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  • An effect of the greater tide-generating force will also be instability of the liquid magmas underlying volcanic areas, leading to violent eruptions and earthquakes.

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  • From the violence of tyranny, and the rapine of a disorderly banditti, by which this district long suffered, as well as from shocks of earthquakes, the villages have a ruinous and dilapidated appearance; and, with the exception of a few fields in their neighbourhood, the country presents a rocky and sandy waste, with in many places scarcely a show of vegetation.

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  • 638, Beroea disappears, and as Moslem society settles down Halep emerges again as the great gathering-place of caravans passing from Asia Minor and Syria to Mesopotamia, Bagdad and the Persian and Indian kingdoms. Like Antioch it suffered from earthquakes, and late in the 12th century, after a terrible shock, had to be rebuilt by Nur ed-Din.

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  • But neither earthquakes nor the plague, to which it was also peculiarly liable, could divert trade and prosperity from it.

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  • The sixth book is devoted to the explanation, in accordance with natural causes, of some of the more abnormal phenomena, such as thunderstorms, volcanoes, earthquakes, &c., which are special causes of supernatural terrors.

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  • This represents the second advent as heralded by a succession of signs which are unmistakable precursors of its appearance, such as wars, earthquakes, famines, the destruction of Jerusalem and the like.

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  • Ambato was destroyed by an eruption of Cotopaxi in 1698, and has been badly damaged two or three times by earthquakes.

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  • The Western Cordillera, overhanging the Peruvian coast, contains a long line of volcanic mountains, most of them inactive, but their presence is probably connected with the frequent and severe earthquakes, especially in the southern section of the coast.

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  • Since 1570 seventy violently destructive earthquakes have been recorded on the west coast of South America, but the register is incomplete in its earlier part.

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  • After centuries of quiescence the volcanic energy began again o manifest itself in a succession of earthquakes, which spread ci larm through Campania.

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  • On the 24th of August 79 ri he earthquakes, which had been growing more violent, culmi- 11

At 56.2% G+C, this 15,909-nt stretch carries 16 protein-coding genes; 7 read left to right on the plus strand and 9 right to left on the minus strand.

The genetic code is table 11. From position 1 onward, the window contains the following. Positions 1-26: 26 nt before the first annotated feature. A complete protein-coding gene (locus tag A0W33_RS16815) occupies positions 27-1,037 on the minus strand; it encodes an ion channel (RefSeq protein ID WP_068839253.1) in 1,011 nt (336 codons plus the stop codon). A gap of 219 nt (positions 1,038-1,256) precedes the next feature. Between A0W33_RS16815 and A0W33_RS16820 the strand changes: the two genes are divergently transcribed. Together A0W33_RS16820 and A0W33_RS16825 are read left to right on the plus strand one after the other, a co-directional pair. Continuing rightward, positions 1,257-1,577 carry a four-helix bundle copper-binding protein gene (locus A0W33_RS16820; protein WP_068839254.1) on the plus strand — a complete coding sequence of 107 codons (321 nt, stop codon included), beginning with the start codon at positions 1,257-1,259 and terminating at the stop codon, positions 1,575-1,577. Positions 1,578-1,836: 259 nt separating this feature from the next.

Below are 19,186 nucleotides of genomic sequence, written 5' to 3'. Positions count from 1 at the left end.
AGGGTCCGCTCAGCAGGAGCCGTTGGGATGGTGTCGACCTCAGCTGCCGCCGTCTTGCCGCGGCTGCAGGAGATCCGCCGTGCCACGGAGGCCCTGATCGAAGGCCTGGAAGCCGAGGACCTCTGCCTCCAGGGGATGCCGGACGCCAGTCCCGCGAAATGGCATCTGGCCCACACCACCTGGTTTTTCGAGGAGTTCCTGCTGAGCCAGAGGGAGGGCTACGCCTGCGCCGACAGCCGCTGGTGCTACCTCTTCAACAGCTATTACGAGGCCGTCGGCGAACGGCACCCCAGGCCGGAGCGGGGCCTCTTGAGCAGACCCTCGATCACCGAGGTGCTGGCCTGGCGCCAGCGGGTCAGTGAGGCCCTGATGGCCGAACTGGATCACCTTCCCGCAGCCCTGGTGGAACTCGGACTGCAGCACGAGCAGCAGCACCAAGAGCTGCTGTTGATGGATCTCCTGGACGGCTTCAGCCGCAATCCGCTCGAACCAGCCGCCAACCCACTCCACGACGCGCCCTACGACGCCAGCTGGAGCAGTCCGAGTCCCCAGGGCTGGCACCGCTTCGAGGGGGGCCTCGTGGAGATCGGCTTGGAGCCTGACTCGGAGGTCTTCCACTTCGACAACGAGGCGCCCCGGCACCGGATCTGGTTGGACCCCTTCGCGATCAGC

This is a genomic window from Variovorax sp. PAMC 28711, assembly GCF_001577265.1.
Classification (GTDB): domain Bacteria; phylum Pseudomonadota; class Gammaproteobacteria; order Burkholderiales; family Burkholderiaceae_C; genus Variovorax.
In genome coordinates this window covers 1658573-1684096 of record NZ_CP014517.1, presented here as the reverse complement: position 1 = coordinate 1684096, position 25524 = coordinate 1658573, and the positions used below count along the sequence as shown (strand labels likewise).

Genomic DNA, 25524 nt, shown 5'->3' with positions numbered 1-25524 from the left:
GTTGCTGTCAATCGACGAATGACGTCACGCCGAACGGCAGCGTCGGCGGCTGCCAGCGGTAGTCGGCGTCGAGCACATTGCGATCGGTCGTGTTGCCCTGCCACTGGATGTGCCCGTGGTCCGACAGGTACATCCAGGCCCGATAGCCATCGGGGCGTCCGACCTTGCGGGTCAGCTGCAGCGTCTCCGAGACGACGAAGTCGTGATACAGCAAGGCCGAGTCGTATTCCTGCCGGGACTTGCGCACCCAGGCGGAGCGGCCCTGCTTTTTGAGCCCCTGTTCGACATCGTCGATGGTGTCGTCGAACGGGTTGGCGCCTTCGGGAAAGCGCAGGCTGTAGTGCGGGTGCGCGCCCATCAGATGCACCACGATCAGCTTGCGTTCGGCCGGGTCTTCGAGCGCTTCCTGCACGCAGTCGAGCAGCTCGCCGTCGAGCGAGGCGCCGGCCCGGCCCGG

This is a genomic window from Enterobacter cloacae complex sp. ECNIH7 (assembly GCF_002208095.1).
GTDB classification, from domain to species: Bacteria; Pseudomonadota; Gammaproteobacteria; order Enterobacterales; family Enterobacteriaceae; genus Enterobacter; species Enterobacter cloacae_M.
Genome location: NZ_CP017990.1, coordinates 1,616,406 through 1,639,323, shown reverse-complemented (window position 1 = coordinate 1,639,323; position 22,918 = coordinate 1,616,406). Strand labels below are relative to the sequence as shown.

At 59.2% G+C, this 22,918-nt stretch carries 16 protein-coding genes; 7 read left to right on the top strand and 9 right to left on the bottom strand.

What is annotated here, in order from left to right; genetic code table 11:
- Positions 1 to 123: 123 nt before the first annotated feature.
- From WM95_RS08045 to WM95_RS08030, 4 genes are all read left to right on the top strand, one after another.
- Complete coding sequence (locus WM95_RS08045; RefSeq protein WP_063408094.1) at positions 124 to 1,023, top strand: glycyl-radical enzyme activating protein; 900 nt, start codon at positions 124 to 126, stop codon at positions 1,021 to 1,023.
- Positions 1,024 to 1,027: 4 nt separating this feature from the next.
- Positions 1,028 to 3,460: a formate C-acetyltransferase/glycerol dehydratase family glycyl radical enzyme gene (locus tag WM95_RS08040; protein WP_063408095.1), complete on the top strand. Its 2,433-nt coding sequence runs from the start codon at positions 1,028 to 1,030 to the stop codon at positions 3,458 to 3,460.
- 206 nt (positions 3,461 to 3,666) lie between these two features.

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  • ,fter a series of earthquakes lasting for six months and gradu- ~

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  • The configuration seems to point to a colossal crater under the ocean, and many of the earthquakes which visit Japan appear to have their origin in this submarire region.

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  • But of earthquakes proper, large or small, she has an exceptional abundance.

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  • Nevertheless the annals show that during the three centuries before 1897 there were 108 earthquakes sufficiently disastrous to merit historical mention.

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  • The numerous earthquakes from which the city had suffered, notably that in 1783, had left it few remains of antiquity.

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  • But it was a flourishing and beautiful city when in 1908 one of the most disastrous earthquakes ever recorded destroyed it totally.

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  • The jinrikisha, drawn by one man or sometimes two men, which were formerly the chief means of passenger conveyance, have notably decreased in number since the introduction of the trams. Tokyo has often experienced earthquakes, and more than once has suffered from severe shocks, which have hitherto prevented the erection of very large buildings.

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  • It was subject to frequent earthquakes.

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  • Earthquakes, and a fire in 1901, have done considerable damage to the town.